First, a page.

I have never again been bothered by frequent respiratory infections.  Like you, I also try to avoid antibiotic therapy  at all costs, but sometimes they are well indicated.  Those few months spent on antibiotics, have freed me from frequent respiratory infections, and ultimately decreased my need for antibiotic therapy over the years.

I wish you luck!
by Bronchoman, Sep 06, 2003
In response to yours, it seems the infection clears completely every time because I have no residual phlegm, cough, sinus, or other symptoms. I did just have both a throat and phlegm culture this last infection and both were negative for pathogens of any kind and showed normal flora. Very strange. This last infection cleared quite nicely and I had only 1 day in which the breathing was tight, etc. I thought that would've lasted longer, but it didn't. This is not allergic, mind you. It definitely starts as a virus with varying degress of severity AT FIRST, but always ends with it hitting me with bronchitis and then clearing 100%. There has been only 1 episode in my life in which antibiotics were necessary because it wouldn't clear on its own and that was 3 years ago. The avg. time frame from beginning to end is 10 days.

As far as the ID issue, I have researched this area quite extensively for the last year. I am very aware that in IgG3 deficiency there is a direct link to recurrent respiratory infections which led me to study this issue in-depth.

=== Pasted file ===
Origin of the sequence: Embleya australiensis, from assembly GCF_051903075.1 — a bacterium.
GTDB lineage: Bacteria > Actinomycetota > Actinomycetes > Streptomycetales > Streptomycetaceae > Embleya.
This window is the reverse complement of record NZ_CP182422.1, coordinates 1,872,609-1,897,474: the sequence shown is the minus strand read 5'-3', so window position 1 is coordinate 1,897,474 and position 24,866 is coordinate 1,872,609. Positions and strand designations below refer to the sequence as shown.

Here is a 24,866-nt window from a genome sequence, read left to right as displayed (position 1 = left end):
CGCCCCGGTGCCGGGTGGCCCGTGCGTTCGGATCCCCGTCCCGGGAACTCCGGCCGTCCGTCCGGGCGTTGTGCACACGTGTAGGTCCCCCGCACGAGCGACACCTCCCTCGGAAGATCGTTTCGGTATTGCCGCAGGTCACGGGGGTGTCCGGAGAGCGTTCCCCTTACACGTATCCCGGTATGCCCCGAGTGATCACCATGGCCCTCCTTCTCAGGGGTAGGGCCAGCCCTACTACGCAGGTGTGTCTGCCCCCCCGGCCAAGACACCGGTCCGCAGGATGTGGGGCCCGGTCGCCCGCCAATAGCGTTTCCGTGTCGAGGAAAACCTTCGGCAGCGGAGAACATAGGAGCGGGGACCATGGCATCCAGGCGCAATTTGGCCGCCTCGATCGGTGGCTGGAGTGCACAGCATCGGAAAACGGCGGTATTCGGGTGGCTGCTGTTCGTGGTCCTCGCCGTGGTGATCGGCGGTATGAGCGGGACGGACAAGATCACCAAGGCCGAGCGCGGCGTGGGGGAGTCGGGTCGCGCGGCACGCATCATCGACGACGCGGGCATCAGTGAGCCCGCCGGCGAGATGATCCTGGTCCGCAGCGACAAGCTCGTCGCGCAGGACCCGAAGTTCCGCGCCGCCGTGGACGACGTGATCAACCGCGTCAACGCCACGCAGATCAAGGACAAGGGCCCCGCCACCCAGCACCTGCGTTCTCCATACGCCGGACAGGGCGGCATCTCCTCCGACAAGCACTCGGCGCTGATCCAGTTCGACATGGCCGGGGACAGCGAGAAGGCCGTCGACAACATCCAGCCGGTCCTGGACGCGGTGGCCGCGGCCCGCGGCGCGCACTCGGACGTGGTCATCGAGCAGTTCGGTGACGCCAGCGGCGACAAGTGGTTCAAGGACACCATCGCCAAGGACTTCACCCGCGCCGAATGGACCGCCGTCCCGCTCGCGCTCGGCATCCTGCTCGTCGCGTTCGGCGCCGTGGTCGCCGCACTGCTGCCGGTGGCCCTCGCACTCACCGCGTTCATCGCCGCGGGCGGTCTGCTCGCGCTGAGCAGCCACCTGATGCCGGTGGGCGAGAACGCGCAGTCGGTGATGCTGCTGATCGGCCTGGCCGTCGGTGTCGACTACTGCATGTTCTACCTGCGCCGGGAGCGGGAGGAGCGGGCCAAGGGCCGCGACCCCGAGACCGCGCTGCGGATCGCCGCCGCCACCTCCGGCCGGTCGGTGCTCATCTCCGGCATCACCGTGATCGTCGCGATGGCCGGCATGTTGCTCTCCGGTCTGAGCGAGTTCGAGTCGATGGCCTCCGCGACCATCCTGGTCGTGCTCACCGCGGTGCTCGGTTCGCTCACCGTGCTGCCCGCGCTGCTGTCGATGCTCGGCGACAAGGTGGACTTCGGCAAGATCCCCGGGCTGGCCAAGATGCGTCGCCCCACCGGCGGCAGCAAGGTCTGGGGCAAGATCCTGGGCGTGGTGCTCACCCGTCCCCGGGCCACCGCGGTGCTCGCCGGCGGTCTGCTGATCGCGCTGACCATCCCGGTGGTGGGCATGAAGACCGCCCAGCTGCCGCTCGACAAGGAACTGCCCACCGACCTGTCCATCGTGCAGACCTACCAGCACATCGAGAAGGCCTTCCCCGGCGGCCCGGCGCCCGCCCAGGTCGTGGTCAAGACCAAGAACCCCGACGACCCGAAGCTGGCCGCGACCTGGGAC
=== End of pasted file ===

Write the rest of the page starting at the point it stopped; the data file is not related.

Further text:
I have been to see 2 local immunologists and both said no way to IVIG, despite my exhibiting a low IgG3 and 4 sublclass. Why? For one, because I showed a fairly normal immune response to antigens and that does not support a case of CVID - at least for insurance purposes (remember IVIG therapy costs $4000/month!). In addition, subclass deficiency is not recongnized by the allopathic medical establishment as a "real disease." I have already conferred extensively with the Primary Immune Deficiency Foundation, had them write medical necessity letters, etc. to no avail. In any case, I did go ahead and get a scrip from my wholistic doc for some BayGam IM. I injected myself with 2-3 cc's a week for 4 mos. and no change in my IgG3 or 4 levels (they actually decreased a bit!) and I still got sick. The last immunologist I went to see for a 2nd opinion thought that taking BayGam was totally unwarranted, a waste of money, and warned about possible contamination despite the detergent used since it is a human blood product. He also felt IVIG's risks would outweigh its benefits. He further stated that he'd love to treat me with it because he'd make big bucks, but it would be ethically wrong, unwarranted given all the test results and history before him, and the risks would outweigh the benefits. At least he was honest. So, I stopped the BayGam completely. Unless you can see another way around this, I think my having seen two immunologists would pretty much confirm what to do or not to do, right?